Methods in spatial and environmental biodiversity data analysis (EEB 713)
Taught by Walter Jetz, Giuseppe Amatulli, Petr Keil, Adam M. Wilson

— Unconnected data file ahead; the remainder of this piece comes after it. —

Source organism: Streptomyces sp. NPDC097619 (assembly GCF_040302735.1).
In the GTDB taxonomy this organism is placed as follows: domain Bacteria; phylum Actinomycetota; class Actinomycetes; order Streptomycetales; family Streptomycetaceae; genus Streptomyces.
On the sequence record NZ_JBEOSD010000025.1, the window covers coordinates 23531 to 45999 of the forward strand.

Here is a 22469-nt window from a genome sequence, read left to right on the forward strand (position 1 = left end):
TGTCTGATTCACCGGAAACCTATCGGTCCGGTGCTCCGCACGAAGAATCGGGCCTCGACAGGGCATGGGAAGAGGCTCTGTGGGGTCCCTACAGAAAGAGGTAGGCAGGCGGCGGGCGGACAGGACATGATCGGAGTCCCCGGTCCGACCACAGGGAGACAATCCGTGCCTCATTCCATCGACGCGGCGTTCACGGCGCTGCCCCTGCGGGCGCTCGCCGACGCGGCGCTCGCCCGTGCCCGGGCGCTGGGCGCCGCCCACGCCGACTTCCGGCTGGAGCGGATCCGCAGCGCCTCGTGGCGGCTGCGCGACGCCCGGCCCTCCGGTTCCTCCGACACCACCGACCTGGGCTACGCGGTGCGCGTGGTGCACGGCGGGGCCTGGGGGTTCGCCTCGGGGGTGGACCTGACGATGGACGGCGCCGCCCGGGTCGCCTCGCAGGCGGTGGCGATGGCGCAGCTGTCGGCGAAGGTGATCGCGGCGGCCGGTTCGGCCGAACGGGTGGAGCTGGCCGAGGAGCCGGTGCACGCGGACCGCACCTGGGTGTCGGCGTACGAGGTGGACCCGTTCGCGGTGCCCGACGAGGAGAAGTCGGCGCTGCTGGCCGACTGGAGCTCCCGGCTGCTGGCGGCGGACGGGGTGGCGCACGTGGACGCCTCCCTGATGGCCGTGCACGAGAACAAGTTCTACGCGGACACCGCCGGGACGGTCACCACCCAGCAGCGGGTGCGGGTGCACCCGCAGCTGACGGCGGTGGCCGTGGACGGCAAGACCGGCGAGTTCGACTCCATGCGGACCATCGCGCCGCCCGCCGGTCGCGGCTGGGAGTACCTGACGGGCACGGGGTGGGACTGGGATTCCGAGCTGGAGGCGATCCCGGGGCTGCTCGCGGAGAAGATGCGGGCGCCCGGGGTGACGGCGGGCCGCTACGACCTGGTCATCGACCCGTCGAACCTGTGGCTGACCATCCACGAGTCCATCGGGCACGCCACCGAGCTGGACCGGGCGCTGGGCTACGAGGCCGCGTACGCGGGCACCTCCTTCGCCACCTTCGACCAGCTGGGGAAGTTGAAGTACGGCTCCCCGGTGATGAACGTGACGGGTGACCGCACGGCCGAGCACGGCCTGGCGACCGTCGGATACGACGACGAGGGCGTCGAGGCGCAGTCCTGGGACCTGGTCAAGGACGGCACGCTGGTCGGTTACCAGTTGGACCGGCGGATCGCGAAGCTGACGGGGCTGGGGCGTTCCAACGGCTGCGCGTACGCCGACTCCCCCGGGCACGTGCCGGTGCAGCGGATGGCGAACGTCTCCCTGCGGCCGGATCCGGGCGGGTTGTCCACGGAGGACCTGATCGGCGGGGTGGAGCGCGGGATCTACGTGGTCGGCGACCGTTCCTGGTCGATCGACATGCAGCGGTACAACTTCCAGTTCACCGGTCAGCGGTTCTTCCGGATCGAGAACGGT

Over the past few decades there has been an explosion of information for environmental and spatial biodiversity research. This “big data” now allows us to address a number of old and new important questions with unprecedented rigor and generality. Leveraging these new data streams requires new tools and increasingly complex workflows. This course provides an introduction to command line and scripting routines using open-source software and the Linux environment. Students also learn about multicore computation on a local computer, cluster computation via remote servers, and environmental analyses in the Google cloud via Google Earth Engine (GEE). Scripting knowledge is developed step-by-step during the course, emphasizing the concatenation process of the different software. The course has three sections: (1) methods and tools (Linux, command line scripting, GRASS, GEE, advanced R for spatial/environmental data); (2) example “big” datasets (environmental, remote sensing, biodiversity) and their analysis; and (3) example questions, data integration, and modeling (data-model dichotomy, Bayesian approaches, modeling uncertainty). Working through case studies from forestry, species distribution modeling, biodiversity, conservation, and remote-sensing image processing, participants gain a basic knowledge of the variety of open-source tools that are available for geographic information system (GIS), remote sensing (RS), and modeling. The target audience is students and postdocs with an interest in advancing their data analysis and modeling skill set.
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